Our elected representatives have been in session for three weeks now in Tallahassee. Anyone who has watched the Florida Legislature in their two-month session knows that they can do a lot of damage in that 60-day window and it’s best to keep an close eye on them. Here are a few things they’ve been doing.
The Florida House is ready to drop an extra $200 million on charter schools. Supposedly to help provide options to students in under-performing public schools. While the House education budget for pre-K-12 is looking like it will be about $15.1 billion, a 5.75% increase, the state has for years played games with public school funding, teacher pay and testing. It seems as if they have been purposely setting public schools up to fail to justify the proliferation and support of charter schools, which are often given a pass on the onerous regulations that public schools face. First lesson kids: Life is not fair.
Public Policy Polling conducted a survey of 735 registered voters in Florida on March 12-14 asking about support for open primaries. Not surprisingly, 73% of respondents said that taxpayer-funded primaries should be open to all voters. 72% supported a ballot initiative to restore voting rights to individuals who have completed their sentences for nonviolent criminal offenses. Sponsored by three pro-open primary groups, Open Primaries, Florida Fair and Open Primaries and Progress For All, the poll also found strong support for a referendum on the ballot next year to open primary elections.
Currently, Florida’s primary elections are “closed” primaries. Only registered Republicans can vote in the Republican primary and only registered Democrats can run in the Democratic primary election. We are one of only nine states that hold completely closed primary elections. The only time a non-party member can vote in a taxpayer-funded primary is if all the candidates for that race are running as members of that party. Here in SWFL, that means Republican. Most elections are decided in the Republican primary, which is always closed by having a never-heard-of-‘em-before write in candidate file to run. If voters want to cast a meaningful vote, they have to register as a Republican. If primaries were open, that would not be necessary.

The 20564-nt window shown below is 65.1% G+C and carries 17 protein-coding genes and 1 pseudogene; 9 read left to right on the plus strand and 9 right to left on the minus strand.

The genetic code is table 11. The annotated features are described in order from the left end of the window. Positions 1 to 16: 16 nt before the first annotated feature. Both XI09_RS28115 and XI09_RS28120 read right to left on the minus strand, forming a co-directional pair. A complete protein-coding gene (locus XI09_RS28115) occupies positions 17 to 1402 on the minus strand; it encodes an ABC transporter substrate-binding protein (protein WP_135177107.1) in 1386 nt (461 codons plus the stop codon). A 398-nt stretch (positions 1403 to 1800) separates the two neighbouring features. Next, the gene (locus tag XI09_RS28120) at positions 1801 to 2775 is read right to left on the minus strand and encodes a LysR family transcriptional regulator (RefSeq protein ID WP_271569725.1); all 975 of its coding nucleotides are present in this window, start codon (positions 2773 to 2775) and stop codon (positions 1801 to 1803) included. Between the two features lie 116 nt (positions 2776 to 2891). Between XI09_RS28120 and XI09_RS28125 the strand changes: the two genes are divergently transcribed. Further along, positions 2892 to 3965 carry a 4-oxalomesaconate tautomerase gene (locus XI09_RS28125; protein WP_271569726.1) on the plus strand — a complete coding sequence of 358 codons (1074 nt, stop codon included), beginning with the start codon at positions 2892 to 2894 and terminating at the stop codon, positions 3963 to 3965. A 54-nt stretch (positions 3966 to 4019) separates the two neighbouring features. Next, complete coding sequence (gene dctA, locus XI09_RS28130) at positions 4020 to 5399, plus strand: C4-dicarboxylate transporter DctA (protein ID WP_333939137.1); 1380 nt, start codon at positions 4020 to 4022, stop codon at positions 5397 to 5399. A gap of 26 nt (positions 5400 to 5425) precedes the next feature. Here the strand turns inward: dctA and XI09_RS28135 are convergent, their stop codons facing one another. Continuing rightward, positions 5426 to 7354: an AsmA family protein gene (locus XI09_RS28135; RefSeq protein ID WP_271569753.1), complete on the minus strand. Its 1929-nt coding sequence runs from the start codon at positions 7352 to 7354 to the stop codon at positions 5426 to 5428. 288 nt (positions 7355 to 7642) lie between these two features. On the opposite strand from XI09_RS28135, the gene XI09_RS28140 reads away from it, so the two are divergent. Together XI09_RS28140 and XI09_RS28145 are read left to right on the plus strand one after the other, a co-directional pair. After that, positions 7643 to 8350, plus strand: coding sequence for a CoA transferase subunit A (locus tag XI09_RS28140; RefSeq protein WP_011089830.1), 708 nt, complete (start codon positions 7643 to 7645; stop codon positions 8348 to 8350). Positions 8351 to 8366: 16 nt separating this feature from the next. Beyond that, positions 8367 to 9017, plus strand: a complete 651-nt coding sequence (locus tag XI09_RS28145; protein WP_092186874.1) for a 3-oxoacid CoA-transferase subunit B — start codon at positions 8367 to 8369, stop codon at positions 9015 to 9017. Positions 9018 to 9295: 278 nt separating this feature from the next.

Tallahassee just cannot leave this topic alone and let local communities decide how to handle vacation rentals. This week a House panel approved a bill that would prevent local governments from placing restrictions on vacation rental properties. And any local restrictions put in place since July 1, 2011 would be vacated. This will reopen the debate between vacation rental owners and communities and neighbors trying to curb noise, parking, trash and other complaints in residential neighborhoods. The state first preempted local control in 2011. After local governments pushed back, the Legislature rolled back part of the preemption law giving local communities some authority over rentals. Fort Myers Beach’s Short Term Rental rules were set in 2003. As a result of the Legislature tinkering with the state rules, any change at all to the current short-term rental rules would negate the entire set of short-term rental regulations.
FPL, Fracking & You
If HB 1043 passes, Florida Power & Light customers may soon be paying for fracking operations in other states. With utility customers objecting, the Florida House Subcommittee on Energy and Utilities approved a bill that would give the Florida Public Service Commission the ok to allow utilities that generate at least 65% of their electricity with natural gas to invest in oil and natural gas exploration, including fracking, and pass those costs along to customers. FPL is the only utility that would qualify right now. It would be the first time in the United States that a utility company would be given permission to shift the risk of exploratory drilling to customers instead of shareholders, without any need to determine if each investment was prudent. FPL has been trying to shift the costs of their interest in Oklahoma’s Woodford Shale area to customers since 2014. In May 2016 the Florida Supreme Court ruled 6-1 against the Public Service Commission’s approval of FPL’s efforts to shift the investment costs to customers saying, “Exploration, drilling and production of natural gas fuel in Oklahoma do not constitute generating, transmitting or distributing electricity in Florida.” FPL shareholders should love this bill, obviously filed as a way around the court ruling. They would benefit financially without shouldering any of the risk.
Keep your eye on Tallahassee during the Legislative session. You can be sure that lobbyists that do not have your best interests in mind are paying close attention.